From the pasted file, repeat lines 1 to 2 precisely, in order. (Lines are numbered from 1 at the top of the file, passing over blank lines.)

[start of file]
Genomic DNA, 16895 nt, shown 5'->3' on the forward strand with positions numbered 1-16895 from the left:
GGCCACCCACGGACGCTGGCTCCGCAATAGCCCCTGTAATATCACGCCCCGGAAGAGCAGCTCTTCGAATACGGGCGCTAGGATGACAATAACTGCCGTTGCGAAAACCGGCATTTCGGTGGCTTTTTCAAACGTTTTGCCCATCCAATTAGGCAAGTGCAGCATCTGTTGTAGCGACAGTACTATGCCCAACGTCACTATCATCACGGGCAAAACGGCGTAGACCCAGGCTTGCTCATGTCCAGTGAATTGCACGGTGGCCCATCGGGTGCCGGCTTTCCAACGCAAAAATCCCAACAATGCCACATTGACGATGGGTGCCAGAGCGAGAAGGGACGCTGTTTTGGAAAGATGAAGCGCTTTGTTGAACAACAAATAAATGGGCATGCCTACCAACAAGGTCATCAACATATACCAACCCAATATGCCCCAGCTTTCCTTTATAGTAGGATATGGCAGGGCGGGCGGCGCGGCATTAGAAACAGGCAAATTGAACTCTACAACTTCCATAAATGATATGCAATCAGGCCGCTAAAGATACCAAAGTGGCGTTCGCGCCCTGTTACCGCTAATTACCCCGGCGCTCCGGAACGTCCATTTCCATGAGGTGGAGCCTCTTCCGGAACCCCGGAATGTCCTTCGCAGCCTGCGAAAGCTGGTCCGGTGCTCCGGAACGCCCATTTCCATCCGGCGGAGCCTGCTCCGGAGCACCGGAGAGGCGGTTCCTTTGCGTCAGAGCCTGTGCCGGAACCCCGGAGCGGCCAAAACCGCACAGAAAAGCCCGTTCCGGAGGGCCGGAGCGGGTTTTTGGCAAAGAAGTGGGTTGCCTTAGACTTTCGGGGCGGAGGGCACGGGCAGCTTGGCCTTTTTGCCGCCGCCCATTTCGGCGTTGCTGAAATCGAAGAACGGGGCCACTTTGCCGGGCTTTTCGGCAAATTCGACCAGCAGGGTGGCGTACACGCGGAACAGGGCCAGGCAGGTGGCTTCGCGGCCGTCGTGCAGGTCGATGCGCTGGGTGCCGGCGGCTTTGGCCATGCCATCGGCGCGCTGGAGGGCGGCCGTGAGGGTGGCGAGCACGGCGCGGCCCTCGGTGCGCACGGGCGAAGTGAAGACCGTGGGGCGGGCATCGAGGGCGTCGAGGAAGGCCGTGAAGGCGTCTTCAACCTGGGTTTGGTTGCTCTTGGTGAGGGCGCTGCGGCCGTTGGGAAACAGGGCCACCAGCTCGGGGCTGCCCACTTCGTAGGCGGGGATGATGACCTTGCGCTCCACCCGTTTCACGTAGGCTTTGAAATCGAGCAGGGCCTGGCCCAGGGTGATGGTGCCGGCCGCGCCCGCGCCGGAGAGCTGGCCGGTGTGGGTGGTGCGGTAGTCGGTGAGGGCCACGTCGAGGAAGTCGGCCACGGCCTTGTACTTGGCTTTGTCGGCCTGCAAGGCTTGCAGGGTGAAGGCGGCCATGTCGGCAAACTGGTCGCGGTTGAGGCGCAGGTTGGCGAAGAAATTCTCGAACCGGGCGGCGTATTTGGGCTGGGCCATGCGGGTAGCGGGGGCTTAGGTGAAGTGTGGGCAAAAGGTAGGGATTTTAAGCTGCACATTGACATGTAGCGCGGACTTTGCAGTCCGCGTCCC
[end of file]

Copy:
Genomic DNA, 16895 nt, shown 5'->3' on the forward strand with positions numbered 1-16895 from the left:
GGCCACCCACGGACGCTGGCTCCGCAATAGCCCCTGTAATATCACGCCCCGGAAGAGCAGCTCTTCGAATACGGGCGCTAGGATGACAATAACTGCCGTTGCGAAAACCGGCATTTCGGTGGCTTTTTCAAACGTTTTGCCCATCCAATTAGGCAAGTGCAGCATCTGTTGTAGCGACAGTACTATGCCCAACGTCACTATCATCACGGGCAAAACGGCGTAGACCCAGGCTTGCTCATGTCCAGTGAATTGCACGGTGGCCCATCGGGTGCCGGCTTTCCAACGCAAAAATCCCAACAATGCCACATTGACGATGGGTGCCAGAGCGAGAAGGGACGCTGTTTTGGAAAGATGAAGCGCTTTGTTGAACAACAAATAAATGGGCATGCCTACCAACAAGGTCATCAACATATACCAACCCAATATGCCCCAGCTTTCCTTTATAGTAGGATATGGCAGGGCGGGCGGCGCGGCATTAGAAACAGGCAAATTGAACTCTACAACTTCCATAAATGATATGCAATCAGGCCGCTAAAGATACCAAAGTGGCGTTCGCGCCCTGTTACCGCTAATTACCCCGGCGCTCCGGAACGTCCATTTCCATGAGGTGGAGCCTCTTCCGGAACCCCGGAATGTCCTTCGCAGCCTGCGAAAGCTGGTCCGGTGCTCCGGAACGCCCATTTCCATCCGGCGGAGCCTGCTCCGGAGCACCGGAGAGGCGGTTCCTTTGCGTCAGAGCCTGTGCCGGAACCCCGGAGCGGCCAAAACCGCACAGAAAAGCCCGTTCCGGAGGGCCGGAGCGGGTTTTTGGCAAAGAAGTGGGTTGCCTTAGACTTTCGGGGCGGAGGGCACGGGCAGCTTGGCCTTTTTGCCGCCGCCCATTTCGGCGTTGCTGAAATCGAAGAACGGGGCCACTTTGCCGGGCTTTTCGGCAAATTCGACCAGCAGGGTGGCGTACACGCGGAACAGGGCCAGGCAGGTGGCTTCGCGGCCGTCGTGCAGGTCGATGCGCTGGGTGCCGGCGGCTTTGGCCATGCCATCGGCGCGCTGGAGGGCGGCCGTGAGGGTGGCGAGCACGGCGCGGCCCTCGGTGCGCACGGGCGAAGTGAAGACCGTGGGGCGGGCATCGAGGGCGTCGAGGAAGGCCGTGAAGGCGTCTTCAACCTGGGTTTGGTTGCTCTTGGTGAGGGCGCTGCGGCCGTTGGGAAACAGGGCCACCAGCTCGGGGCTGCCCACTTCGTAGGCGGGGATGATGACCTTGCGCTCCACCCGTTTCACGTAGGCTTTGAAATCGAGCAGGGCCTGGCCCAGGGTGATGGTGCCGGCCGCGCCCGCGCCGGAGAGCTGGCCGGTGTGGGTGGTGCGGTAGTCGGTGAGGGCCACGTCGAGGAAGTCGGCCACGGCCTTGTACTTGGCTTTGTCGGCCTGCAAGGCTTGCAGGGTGAAGGCGGCCATGTCGGCAAACTGGTCGCGGTTGAGGCGCAGGTTGGCGAAGAAATTCTCGAACCGGGCGGCGTATTTGGGCTGGGCCATGCGGGTAGCGGGGGCTTAGGTGAAGTGTGGGCAAAAGGTAGGGATTTTAAGCTGCACATTGACATGTAGCGCGGACTTTGCAGTCCGCGTCCC